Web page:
It began with gun shots to honor the lives lost in the nation’s long fight for Independence. Seventeen gun shots for the 17th of August. I had heart palpitations through each one. There’s a moment of silence, and then boom! I felt the air move around me. You know when you get an eye exam and and have to do the air puff test? It feels like that, except instead of your eye ball, your whole body is getting air-puffed. I stood there while all the Indonesians kept their cool and I rapidly lost mine, seventeen times over. Another teacher noticed. He said, “Gun shots usually mean something else in the US, right?” I said, DUUUH.
The people dressed in white are all high school students from various schools in Madiun. They form the paskibraka, which is the youth group that raises and lowers the flag. They’re selected each year by the regional government, and they prepare for two months straight—they don’t even have to attend school for those months! Their sole responsibility is to participate in the Independence Day upacara. They march in three formations: one group of 17, one group of 19, and the last of 45, to commemorate August 17, 1945. As one teacher explained, “This is a big moment for them. They will never have this opportunity again.”
One female student always receives the flag from the Mayor. She walks backwards down the stairs after he hands it to her. It’s quite procedural. The marching itself is exaggerated. I shared a video of it on Instagram, and more than a few people said it reminded them of the Third Reich. But please, don’t freak out. I haven’t met a nazi in Indonesia. However I know there are plenty back home in the US, where white boys take their daddies’ guns into schools and houses of worship on the reg. Meanwhile, Americans continue to think other countries are dangerous. HAAA.
So the female student hands off the flag to three boys, who work in tandem to raise it, as hundreds of people watch and cameras broadcast it on TV. I like the Indonesian flag for its simplicity. But it also has a great origin story. No one sat down in a grand hall to debate symbols, colors, and designs. Upon defeating the Dutch, the revolutionaries tore the Dutch flag, removing the blue panel and declaring the red and white their own.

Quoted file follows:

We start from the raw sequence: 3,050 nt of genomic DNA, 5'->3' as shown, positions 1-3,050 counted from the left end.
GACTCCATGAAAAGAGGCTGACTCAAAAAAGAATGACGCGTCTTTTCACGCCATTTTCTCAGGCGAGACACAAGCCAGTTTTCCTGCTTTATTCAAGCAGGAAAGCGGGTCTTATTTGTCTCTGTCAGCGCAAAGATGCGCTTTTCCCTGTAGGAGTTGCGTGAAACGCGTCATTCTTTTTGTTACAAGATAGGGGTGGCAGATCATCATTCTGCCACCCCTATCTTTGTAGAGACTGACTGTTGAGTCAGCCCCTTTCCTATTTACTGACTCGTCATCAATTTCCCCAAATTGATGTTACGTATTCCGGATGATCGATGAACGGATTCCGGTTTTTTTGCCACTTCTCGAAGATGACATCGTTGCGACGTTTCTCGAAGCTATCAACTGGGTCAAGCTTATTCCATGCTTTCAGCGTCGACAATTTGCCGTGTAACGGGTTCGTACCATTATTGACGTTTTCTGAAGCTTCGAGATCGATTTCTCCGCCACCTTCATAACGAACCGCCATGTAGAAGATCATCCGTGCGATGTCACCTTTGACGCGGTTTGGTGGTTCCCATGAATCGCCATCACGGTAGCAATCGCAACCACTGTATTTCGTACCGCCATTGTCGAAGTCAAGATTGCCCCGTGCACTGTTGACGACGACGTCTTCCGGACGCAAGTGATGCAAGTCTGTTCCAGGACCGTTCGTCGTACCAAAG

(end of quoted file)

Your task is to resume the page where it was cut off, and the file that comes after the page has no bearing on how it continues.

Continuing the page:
Following the flag ceremony, our students sang. They did a great job! They stood outside in the sun for more than three hours. They incorporated dance moves into the Madiun Nasi Pecel song. They prepared for this performance all month.
Next, there was a reenactment of Independence Day. The show depicted the final fight for Independence. In reality, the Dutch wouldn’t acknowledge Indonesia’s independence until 1949, more than 5 years after the Proclamation of Independence. But that’s not what’s celebrated in-country.
People asked me how we recognize Independence Day in the US. I said, “We throw parties and have cook outs and go shopping,” which was the best summary I could offer. As an outsider, it’s easy to see all of this national fervor in Indonesia and think, oh, how nationalistic. Because there’s no party. No beer, no barbecue, no lazy afternoon at a swimming pool or picnic paired with fireworks. The upacara event is a serious three-hour ordeal in the late-morning heat. It’s also wildly organized and purposeful. A friend here explained it this way: “There are 17,000 islands included in this one country. Holding a traditional flag ceremony is one way that we feel united.”
Festival Reog Ponorogo
In late August, on a Tuesday evening after school, I joined my friend Bu Nafi at Ponorogo’s Reog Festival (sometimes spelled Reyog). Ponorogo is a city just outside of Madiun, and it’s the birthplace of traditional Reog dance. The Reog performances are held each year during Grebeg Suro, a cultural celebration in honor of the Javanese New Year. The Javanese calendar is organized by lunar months, and Satu Suro (also spelled sura) is the first day of the new year. It’s usually in September.
Ponorogo’s Reog dance is no ordinary ballet. There are enormous tiger masks called Singa Barong, and they are framed by hundreds of peacock feathers. The male dancers who wear these masks use their arms to move the feathers, like wings. There is a bar inside the mask that they have to clench with their teeth. It’s a lot of weight on their heads, necks, and shoulders, and their only window to the rest of the show is through the mesh that lines the lion’s mouth. The Singa Barong masks are known as the largest masks in the world.
Female dancers wear white and dance with paper horses. These characters are the soldiers, called Jathil. The male dancers are Bujang Anom, and they dress in black and wear fake beards to look extra manly. And then there are two acrobats who wear masks and dance alongside them, doing backflips across the stage.
Then we meet Klono Sewandono. He’s the king of Ponorogo in the play, and in the show that I saw, he wears a red mask, a gold headpiece, and colorful batik patterns. Klono Sewandono and his Bujang Anom army fight the Singa Barong and their Jathil army. Ya follow? Me neither. But it’s nothing short of a spectacle. Many of these dancers are high school students! They learn Reog in special dance schools in this one town in East Java. It was no ordinary Tuesday night.
If you made it this far, wow. Semangat. Sorry about the goat sacrifice earlier. August was a busy month. While I love sharing all of these new experiences with friends here, I’ve certainly missed a few things back home. Congrats to my parents on their big move this summer, to Ben and Amanda for tying the knot, to Markell and Teddy for getting engaged. And best of luck to Genna and Peter post-maternity leave ❤ Celebrating with you all from Madiun.